I’m sitting on a train. I’m very tired. The train is 1.5 hours late. I want to be in bed with a novel. I did a bunch of client and volunteer work.
Now I’m looking back in my own blog archives to see if there’s something that motivates me at this very tired moment.
The other day I was listening to some remarks about branding. Here is how I felt!
If I hear one more person say “we’ve created a stronger brand” – and then he shows me the new logo, I’ll scream.
Oh…I already scream. And rant and rave.
A logo is NOT your brand. A positioning statement is NOT your brand. A plan to introduce your new website and new logo and wonderful positioning statement is NOT a branding campaign.
You don’t brand yourselves. The audience brands you. (Just like those little calves that get branded on their fannies. Someone else did it!)
“Your brand is the promise you keep, not the one you make.” That’s from Kristin Zhivago in her book Rivers of Revenue: What to Do When the Money Stops Flowing.
Your brand is how a target audience feels about you.
“A brand,” says Marty Neumeier in his book The Brand Gap says, “[Brand] is a person’s gut feeling about a product, service, or company.”
Your brand is how people feel about you. And that depends on their experiences with you. For example: How is your service? How satisfied am I with the quality of your product?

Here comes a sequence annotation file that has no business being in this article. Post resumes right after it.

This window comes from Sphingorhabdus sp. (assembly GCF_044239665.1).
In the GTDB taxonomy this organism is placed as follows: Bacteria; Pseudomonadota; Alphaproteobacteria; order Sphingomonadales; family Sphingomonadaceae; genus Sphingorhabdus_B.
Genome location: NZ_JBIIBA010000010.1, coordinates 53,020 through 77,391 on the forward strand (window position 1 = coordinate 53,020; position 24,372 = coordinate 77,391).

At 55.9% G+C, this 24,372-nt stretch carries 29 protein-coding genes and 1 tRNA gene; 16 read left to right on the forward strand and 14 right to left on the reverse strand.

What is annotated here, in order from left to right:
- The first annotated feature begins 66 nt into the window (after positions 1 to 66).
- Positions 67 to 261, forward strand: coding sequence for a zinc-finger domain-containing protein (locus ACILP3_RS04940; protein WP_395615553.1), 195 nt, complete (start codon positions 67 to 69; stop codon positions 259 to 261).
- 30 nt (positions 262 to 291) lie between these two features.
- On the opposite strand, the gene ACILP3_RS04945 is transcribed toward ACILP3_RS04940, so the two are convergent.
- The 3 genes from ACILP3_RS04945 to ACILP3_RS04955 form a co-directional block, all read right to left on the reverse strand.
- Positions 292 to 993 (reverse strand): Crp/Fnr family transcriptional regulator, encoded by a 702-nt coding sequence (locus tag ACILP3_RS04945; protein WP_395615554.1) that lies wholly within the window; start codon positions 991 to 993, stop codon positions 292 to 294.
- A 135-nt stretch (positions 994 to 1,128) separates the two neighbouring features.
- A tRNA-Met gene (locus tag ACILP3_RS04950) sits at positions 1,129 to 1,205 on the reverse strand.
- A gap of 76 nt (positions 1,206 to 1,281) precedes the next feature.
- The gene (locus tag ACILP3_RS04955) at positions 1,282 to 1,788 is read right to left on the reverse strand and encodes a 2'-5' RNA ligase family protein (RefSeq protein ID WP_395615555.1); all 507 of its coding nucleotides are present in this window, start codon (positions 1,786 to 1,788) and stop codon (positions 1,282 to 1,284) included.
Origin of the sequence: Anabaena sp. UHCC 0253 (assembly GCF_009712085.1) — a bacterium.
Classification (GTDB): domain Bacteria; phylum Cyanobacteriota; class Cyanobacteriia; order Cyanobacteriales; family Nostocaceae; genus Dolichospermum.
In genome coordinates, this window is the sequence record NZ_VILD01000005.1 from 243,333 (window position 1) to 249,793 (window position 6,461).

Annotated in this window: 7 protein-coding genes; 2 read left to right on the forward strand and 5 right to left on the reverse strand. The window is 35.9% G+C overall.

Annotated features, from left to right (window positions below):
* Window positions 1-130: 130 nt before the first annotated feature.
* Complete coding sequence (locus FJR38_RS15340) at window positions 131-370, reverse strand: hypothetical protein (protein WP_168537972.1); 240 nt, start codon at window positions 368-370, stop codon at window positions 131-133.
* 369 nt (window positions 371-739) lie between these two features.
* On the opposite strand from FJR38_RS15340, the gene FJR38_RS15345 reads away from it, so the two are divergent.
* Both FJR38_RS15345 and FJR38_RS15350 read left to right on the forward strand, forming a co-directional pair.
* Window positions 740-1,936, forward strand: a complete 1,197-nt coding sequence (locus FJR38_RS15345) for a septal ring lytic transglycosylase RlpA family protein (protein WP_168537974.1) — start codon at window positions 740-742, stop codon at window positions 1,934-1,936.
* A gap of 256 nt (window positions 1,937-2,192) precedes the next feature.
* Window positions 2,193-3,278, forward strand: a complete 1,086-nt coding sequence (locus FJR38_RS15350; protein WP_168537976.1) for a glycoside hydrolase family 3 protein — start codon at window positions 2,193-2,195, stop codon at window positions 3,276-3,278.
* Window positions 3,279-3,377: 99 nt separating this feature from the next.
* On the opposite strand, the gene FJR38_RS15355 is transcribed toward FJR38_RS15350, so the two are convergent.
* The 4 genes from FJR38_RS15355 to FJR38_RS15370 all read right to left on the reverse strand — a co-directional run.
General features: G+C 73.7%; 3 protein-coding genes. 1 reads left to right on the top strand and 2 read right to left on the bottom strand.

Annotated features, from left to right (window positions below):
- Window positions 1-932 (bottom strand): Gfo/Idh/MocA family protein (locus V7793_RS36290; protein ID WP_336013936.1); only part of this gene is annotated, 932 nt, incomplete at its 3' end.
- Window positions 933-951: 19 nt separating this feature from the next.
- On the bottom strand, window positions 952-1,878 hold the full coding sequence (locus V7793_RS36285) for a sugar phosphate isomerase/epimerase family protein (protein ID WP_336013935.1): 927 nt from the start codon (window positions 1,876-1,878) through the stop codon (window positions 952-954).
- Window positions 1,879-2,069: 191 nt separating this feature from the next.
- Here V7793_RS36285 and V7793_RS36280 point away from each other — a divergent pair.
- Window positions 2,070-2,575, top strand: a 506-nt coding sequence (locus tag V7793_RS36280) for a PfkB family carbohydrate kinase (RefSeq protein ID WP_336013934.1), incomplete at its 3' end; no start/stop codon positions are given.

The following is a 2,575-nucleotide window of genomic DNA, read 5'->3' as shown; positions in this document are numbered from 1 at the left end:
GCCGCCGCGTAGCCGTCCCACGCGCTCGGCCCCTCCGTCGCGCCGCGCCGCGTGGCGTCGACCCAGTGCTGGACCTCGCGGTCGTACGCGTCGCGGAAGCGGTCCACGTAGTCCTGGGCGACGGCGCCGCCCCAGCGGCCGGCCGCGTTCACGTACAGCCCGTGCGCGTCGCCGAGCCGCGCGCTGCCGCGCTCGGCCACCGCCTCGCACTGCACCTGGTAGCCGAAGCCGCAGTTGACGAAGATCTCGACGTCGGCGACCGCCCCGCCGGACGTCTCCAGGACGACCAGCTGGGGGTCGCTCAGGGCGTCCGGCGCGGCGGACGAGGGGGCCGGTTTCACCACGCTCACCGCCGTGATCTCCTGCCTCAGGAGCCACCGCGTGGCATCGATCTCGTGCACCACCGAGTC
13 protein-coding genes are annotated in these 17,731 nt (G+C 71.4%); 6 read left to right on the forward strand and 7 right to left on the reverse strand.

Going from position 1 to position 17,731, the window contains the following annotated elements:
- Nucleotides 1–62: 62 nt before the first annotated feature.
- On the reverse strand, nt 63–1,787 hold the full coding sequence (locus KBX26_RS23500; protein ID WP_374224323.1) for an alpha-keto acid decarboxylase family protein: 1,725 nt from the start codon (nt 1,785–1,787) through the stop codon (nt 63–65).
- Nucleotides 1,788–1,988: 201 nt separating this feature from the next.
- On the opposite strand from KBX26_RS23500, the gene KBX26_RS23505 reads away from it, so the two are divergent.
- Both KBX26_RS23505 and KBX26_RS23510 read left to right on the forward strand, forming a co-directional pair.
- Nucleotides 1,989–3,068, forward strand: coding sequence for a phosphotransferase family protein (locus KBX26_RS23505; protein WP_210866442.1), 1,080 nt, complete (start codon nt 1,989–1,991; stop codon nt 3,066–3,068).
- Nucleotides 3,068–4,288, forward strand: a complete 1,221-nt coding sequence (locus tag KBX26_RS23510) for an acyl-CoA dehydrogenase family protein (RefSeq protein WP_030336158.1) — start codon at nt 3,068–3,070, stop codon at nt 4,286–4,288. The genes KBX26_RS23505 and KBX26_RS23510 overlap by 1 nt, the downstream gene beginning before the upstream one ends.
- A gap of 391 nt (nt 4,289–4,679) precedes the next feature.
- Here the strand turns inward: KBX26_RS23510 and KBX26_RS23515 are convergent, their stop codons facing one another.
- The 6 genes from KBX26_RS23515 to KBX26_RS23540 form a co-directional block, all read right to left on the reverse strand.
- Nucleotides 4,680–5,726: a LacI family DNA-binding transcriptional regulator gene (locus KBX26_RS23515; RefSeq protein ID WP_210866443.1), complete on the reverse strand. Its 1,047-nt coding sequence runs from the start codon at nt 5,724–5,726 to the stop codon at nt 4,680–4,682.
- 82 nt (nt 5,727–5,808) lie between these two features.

Hmmm… I feel giddy when I go into the Apple Store. Yes, just plain giddy. The energy in the store. The good service. The marvelous design. The Mac is so easy to use. So obvious. So transparent. And there are all those helpful people there who can solve my problems at no charge. I only buy Apple. I cannot imagine ever changing.
And I’m part of a group of Apple fanatics devoted to the company. Part of a group…
Neumeier goes on to say about that gut feeling: “We’re all emotional, intuitive beings, despite our best efforts to be rational. [And] in the end the brand is defined by individuals, not by [the company itself]…Each person creates his or her own version of [your brand]…When enough individuals arrive at the same gut feeling, a company can be said to have a brand.”
What’s your brand? It’s not what you’re promoting through your marketing plan or your print image or your newest ad. Your brand is not what you say it is. Your brand is what I say it is. Your brand is what your donors and clients and volunteers say about you.
You want a “good brand?” Then create a donor-centered and customer-centered organization. Develop a plan for that.
See the section on branding in Keep Your Donors. Read Neumeier’s book The Brand Gap. And check out Seth Godin‘s blogs about branding.